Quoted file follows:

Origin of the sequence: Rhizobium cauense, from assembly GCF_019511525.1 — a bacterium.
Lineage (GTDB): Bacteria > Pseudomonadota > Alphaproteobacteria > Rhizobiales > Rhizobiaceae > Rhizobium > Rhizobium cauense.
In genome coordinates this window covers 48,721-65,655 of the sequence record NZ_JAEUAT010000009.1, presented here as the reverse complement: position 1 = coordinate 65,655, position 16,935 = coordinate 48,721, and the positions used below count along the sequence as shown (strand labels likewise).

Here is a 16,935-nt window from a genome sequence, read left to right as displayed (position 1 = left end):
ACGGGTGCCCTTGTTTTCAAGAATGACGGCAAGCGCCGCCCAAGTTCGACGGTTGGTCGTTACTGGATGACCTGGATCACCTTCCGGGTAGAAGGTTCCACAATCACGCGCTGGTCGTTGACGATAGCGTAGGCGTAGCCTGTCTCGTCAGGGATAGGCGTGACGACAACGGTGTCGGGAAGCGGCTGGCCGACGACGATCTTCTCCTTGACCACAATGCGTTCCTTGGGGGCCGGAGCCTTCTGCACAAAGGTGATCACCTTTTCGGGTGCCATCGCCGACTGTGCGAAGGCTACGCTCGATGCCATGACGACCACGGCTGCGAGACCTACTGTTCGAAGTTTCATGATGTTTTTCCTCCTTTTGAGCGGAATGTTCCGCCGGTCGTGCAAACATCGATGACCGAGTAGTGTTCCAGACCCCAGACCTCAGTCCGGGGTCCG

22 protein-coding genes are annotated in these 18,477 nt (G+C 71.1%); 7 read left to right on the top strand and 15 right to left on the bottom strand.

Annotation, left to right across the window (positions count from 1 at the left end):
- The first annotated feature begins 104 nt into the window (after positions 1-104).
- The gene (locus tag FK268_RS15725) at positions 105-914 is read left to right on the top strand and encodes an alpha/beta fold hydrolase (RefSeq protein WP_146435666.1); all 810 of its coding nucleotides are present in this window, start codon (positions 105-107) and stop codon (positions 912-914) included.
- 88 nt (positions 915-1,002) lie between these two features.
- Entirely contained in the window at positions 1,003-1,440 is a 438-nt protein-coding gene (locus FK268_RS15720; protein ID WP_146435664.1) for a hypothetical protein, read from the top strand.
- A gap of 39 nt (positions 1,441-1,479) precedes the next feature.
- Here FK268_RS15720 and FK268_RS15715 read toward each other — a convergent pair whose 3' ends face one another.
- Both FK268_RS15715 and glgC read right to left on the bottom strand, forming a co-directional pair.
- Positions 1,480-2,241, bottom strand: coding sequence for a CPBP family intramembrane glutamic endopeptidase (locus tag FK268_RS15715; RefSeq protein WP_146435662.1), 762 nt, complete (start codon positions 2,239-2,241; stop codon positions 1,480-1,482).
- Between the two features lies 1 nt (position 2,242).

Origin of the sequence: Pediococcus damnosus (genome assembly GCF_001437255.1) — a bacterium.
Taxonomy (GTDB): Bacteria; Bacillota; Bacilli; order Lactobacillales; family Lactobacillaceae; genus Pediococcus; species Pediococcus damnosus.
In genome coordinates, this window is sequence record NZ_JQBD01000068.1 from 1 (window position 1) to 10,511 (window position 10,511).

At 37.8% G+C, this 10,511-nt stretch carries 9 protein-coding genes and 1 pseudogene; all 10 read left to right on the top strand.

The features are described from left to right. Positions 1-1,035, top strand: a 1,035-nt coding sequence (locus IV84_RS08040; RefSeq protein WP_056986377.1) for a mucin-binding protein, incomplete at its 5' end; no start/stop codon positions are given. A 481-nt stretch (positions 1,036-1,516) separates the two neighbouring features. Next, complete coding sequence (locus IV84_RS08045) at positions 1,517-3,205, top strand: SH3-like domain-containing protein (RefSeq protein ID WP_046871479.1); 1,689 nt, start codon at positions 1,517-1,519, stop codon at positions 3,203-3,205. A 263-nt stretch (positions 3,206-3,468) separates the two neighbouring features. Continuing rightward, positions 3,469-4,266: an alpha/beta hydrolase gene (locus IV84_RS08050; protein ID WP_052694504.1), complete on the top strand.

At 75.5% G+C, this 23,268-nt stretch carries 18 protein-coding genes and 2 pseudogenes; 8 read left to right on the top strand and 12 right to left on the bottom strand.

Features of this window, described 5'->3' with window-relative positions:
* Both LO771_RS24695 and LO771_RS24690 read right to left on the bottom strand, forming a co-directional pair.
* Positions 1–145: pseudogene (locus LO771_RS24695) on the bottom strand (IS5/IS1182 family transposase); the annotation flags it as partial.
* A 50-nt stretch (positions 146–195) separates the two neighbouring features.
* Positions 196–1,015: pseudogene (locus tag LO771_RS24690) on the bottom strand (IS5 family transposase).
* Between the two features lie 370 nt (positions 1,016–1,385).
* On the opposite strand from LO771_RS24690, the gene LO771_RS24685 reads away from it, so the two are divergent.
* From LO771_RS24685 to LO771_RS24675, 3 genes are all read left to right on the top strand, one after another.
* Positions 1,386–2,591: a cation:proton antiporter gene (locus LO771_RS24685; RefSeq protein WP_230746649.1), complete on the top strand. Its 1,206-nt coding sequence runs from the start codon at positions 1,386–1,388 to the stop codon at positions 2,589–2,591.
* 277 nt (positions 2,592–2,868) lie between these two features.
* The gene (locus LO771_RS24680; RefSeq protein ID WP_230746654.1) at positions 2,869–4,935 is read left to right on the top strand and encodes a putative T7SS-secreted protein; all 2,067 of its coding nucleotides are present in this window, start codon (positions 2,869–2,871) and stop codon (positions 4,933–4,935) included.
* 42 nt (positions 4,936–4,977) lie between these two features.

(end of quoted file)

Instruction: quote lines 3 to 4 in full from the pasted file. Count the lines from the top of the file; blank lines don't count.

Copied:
In genome coordinates this window covers 48,721-65,655 of the sequence record NZ_JAEUAT010000009.1, presented here as the reverse complement: position 1 = coordinate 65,655, position 16,935 = coordinate 48,721, and the positions used below count along the sequence as shown (strand labels likewise).

Here is a 16,935-nt window from a genome sequence, read left to right as displayed (position 1 = left end):